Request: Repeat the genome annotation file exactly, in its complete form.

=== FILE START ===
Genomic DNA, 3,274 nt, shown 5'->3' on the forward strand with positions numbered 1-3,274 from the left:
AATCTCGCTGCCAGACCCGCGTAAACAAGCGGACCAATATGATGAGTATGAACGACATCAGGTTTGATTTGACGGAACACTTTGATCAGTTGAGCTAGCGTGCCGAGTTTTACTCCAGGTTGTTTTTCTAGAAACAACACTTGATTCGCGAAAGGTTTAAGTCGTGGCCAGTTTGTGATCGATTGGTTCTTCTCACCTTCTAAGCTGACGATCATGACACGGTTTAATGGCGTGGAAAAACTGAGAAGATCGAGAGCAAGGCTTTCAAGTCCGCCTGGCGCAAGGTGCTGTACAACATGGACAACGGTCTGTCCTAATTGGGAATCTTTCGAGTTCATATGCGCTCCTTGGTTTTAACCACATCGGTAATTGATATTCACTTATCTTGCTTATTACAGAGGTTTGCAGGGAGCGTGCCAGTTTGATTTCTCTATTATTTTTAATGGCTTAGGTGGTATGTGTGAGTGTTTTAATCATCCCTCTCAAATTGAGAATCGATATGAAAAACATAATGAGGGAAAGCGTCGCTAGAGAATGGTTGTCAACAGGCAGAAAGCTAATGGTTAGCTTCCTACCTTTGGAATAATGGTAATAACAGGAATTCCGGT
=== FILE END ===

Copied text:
Genomic DNA, 3,274 nt, shown 5'->3' on the forward strand with positions numbered 1-3,274 from the left:
AATCTCGCTGCCAGACCCGCGTAAACAAGCGGACCAATATGATGAGTATGAACGACATCAGGTTTGATTTGACGGAACACTTTGATCAGTTGAGCTAGCGTGCCGAGTTTTACTCCAGGTTGTTTTTCTAGAAACAACACTTGATTCGCGAAAGGTTTAAGTCGTGGCCAGTTTGTGATCGATTGGTTCTTCTCACCTTCTAAGCTGACGATCATGACACGGTTTAATGGCGTGGAAAAACTGAGAAGATCGAGAGCAAGGCTTTCAAGTCCGCCTGGCGCAAGGTGCTGTACAACATGGACAACGGTCTGTCCTAATTGGGAATCTTTCGAGTTCATATGCGCTCCTTGGTTTTAACCACATCGGTAATTGATATTCACTTATCTTGCTTATTACAGAGGTTTGCAGGGAGCGTGCCAGTTTGATTTCTCTATTATTTTTAATGGCTTAGGTGGTATGTGTGAGTGTTTTAATCATCCCTCTCAAATTGAGAATCGATATGAAAAACATAATGAGGGAAAGCGTCGCTAGAGAATGGTTGTCAACAGGCAGAAAGCTAATGGTTAGCTTCCTACCTTTGGAATAATGGTAATAACAGGAATTCCGGT